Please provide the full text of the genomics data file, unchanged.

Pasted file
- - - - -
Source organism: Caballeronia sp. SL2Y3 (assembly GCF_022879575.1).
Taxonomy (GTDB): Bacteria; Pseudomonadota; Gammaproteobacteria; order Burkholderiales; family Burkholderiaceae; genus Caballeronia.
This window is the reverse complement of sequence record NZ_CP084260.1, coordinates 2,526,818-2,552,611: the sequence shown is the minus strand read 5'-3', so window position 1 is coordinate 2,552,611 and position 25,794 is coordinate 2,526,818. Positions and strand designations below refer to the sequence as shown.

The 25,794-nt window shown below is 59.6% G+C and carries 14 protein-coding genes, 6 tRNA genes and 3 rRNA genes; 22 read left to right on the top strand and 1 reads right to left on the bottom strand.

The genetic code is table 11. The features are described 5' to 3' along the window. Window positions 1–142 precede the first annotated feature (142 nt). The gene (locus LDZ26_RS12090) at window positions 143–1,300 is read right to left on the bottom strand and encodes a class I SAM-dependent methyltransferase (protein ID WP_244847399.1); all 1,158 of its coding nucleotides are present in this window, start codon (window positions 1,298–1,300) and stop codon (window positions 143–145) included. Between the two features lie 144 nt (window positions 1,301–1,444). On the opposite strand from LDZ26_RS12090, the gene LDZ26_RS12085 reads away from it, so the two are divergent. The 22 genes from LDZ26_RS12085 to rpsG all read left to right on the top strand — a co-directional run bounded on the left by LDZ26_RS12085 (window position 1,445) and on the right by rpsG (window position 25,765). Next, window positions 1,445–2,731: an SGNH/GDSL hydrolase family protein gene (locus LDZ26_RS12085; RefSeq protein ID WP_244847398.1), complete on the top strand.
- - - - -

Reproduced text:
Source organism: Caballeronia sp. SL2Y3 (assembly GCF_022879575.1).
Taxonomy (GTDB): Bacteria; Pseudomonadota; Gammaproteobacteria; order Burkholderiales; family Burkholderiaceae; genus Caballeronia.
This window is the reverse complement of sequence record NZ_CP084260.1, coordinates 2,526,818-2,552,611: the sequence shown is the minus strand read 5'-3', so window position 1 is coordinate 2,552,611 and position 25,794 is coordinate 2,526,818. Positions and strand designations below refer to the sequence as shown.

The 25,794-nt window shown below is 59.6% G+C and carries 14 protein-coding genes, 6 tRNA genes and 3 rRNA genes; 22 read left to right on the top strand and 1 reads right to left on the bottom strand.

The genetic code is table 11. The features are described 5' to 3' along the window. Window positions 1–142 precede the first annotated feature (142 nt). The gene (locus LDZ26_RS12090) at window positions 143–1,300 is read right to left on the bottom strand and encodes a class I SAM-dependent methyltransferase (protein ID WP_244847399.1); all 1,158 of its coding nucleotides are present in this window, start codon (window positions 1,298–1,300) and stop codon (window positions 143–145) included. Between the two features lie 144 nt (window positions 1,301–1,444). On the opposite strand from LDZ26_RS12090, the gene LDZ26_RS12085 reads away from it, so the two are divergent. The 22 genes from LDZ26_RS12085 to rpsG all read left to right on the top strand — a co-directional run bounded on the left by LDZ26_RS12085 (window position 1,445) and on the right by rpsG (window position 25,765). Next, window positions 1,445–2,731: an SGNH/GDSL hydrolase family protein gene (locus LDZ26_RS12085; RefSeq protein ID WP_244847398.1), complete on the top strand.